Almost every developer know how to implement the bubble sort for a simple array. We just need to travel over the array in two levels and swap the adjacent elements in the second level if their values’ order is not correct.
The algorithm implement with Python is in the following code snippet. We arrange that the result order is ascending.

``````def bubble_sort(_array):
for i in range(len(_array)):
for j in range(len(_array) - 1, i, -1):
if _array[j] < _array[j - 1]:
_array[j], _array[j - 1] = _array[j - 1], _array[j]
return _array``````

The above algorithm implementation moves the right to left as our expect order, it ensures that the left element is always less than the right element. We will get the following result after every reorder based on the basic bubble sort.

``````[1, 2, 5, 3, 4]
[1, 2, 3, 5, 4]
[1, 2, 3, 4, 5]
[1, 2, 3, 4, 5]
[1, 2, 3, 4, 5]``````

We can get a clearer workflow by dynamic illustrating which is created by tool Wolfram Mathematica.

``````data={{1,2,5,3,4},{1,2,3,5,4},{1,2,3,4,5},{1,2,3,4,5},{1,2,3,4,5}}
Manipulate[BarChart[ data[[ a ]] ],{a,1,5,1}]`````` Actually the second level nth traversing will find the nth smallest element in the array and put it in the left position if we can’t find one, it means the nth element is the nth smallest element and rest elements in the right section are in restrict ascending order. The second level traversing is interesting, it doesn’t sort the rest elements completely but it can distinguish the sub-array which is not restricted ascending. So we can jump out from the loop and output result.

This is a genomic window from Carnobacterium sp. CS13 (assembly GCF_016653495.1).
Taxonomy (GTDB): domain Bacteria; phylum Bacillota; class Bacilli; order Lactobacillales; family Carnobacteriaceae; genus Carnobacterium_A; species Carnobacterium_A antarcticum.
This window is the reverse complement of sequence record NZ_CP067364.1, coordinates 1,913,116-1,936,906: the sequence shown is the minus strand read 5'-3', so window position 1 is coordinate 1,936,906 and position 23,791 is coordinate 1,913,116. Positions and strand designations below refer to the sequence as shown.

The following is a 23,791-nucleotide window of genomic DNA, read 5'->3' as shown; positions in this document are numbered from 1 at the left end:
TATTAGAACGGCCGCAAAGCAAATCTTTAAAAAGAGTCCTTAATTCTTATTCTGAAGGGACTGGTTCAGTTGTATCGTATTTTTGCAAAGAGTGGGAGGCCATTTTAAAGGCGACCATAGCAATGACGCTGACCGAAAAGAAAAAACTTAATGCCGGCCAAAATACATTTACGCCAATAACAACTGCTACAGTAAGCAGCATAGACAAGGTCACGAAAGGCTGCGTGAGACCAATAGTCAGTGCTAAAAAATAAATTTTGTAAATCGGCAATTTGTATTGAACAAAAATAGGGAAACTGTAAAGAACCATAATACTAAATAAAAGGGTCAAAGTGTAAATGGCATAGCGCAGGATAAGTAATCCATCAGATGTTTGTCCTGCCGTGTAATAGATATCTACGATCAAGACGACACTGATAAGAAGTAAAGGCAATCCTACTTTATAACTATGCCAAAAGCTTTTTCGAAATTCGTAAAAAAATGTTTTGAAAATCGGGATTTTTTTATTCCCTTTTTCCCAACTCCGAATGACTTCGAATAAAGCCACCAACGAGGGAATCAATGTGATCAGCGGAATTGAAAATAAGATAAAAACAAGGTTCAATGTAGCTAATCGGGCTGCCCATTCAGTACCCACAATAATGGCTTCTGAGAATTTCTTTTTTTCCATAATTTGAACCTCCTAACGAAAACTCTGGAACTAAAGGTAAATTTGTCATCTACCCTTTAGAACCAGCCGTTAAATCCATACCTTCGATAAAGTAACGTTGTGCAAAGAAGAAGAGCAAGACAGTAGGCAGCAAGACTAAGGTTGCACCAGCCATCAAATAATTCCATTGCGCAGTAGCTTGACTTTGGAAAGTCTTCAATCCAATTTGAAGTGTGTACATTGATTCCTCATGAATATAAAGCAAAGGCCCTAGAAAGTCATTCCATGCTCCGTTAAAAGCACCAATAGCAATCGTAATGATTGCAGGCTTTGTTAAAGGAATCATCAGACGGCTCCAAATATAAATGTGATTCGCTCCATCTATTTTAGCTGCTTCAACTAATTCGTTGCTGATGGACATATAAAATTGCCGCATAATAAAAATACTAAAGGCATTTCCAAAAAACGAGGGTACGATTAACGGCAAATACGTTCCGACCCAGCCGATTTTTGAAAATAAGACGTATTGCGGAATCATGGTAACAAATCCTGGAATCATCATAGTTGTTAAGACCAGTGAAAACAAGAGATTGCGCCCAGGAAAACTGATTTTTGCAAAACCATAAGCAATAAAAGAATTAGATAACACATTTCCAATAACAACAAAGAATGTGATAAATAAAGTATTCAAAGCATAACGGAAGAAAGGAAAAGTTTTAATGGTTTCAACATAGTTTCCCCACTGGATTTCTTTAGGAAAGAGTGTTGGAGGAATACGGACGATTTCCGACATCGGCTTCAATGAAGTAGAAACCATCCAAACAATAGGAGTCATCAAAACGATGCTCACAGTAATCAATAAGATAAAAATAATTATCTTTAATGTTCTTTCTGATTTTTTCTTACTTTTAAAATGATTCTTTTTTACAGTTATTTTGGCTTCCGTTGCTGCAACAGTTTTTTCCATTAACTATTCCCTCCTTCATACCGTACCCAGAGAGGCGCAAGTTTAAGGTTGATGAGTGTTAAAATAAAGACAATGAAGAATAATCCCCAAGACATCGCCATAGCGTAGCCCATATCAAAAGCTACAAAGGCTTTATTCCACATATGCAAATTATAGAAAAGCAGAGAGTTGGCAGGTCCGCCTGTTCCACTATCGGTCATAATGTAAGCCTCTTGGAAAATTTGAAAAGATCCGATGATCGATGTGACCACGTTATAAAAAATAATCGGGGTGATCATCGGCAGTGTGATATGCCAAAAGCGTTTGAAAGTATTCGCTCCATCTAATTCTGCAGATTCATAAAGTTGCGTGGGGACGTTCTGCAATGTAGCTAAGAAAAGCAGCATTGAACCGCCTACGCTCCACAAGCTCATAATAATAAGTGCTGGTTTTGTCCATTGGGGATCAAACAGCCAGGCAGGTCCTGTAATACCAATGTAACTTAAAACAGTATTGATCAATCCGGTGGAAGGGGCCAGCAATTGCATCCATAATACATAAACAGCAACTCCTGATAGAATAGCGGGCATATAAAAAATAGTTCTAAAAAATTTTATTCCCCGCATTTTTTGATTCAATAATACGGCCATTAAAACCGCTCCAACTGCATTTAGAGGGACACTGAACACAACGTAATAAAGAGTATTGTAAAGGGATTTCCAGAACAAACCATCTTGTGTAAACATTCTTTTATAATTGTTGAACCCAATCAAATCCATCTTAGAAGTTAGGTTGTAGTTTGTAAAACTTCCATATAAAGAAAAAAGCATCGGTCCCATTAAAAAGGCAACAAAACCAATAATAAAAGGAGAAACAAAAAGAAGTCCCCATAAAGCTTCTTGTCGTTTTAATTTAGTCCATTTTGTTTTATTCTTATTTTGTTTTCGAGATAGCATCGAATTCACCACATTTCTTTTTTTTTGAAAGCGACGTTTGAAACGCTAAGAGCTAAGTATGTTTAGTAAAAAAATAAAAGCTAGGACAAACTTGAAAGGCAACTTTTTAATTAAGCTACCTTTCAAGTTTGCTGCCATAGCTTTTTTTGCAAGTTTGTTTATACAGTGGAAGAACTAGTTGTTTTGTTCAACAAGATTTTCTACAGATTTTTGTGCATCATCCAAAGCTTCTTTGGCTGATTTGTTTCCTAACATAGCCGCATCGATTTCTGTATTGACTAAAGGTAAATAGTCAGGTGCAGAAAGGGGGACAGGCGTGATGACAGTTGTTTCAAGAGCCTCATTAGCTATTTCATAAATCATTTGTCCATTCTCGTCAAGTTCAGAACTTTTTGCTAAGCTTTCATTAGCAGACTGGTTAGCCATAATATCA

``````def improved_bubble_sort(_array):
for i in range(len(_array)):
stop = True
for j in range(len(_array) - 1, i, -1):
if _array[j] < _array[j - 1]:
stop = False
_array[j], _array[j - 1] = _array[j - 1], _array[j]
if stop:
return _array
return _array``````

Categories: AlgorithmPython

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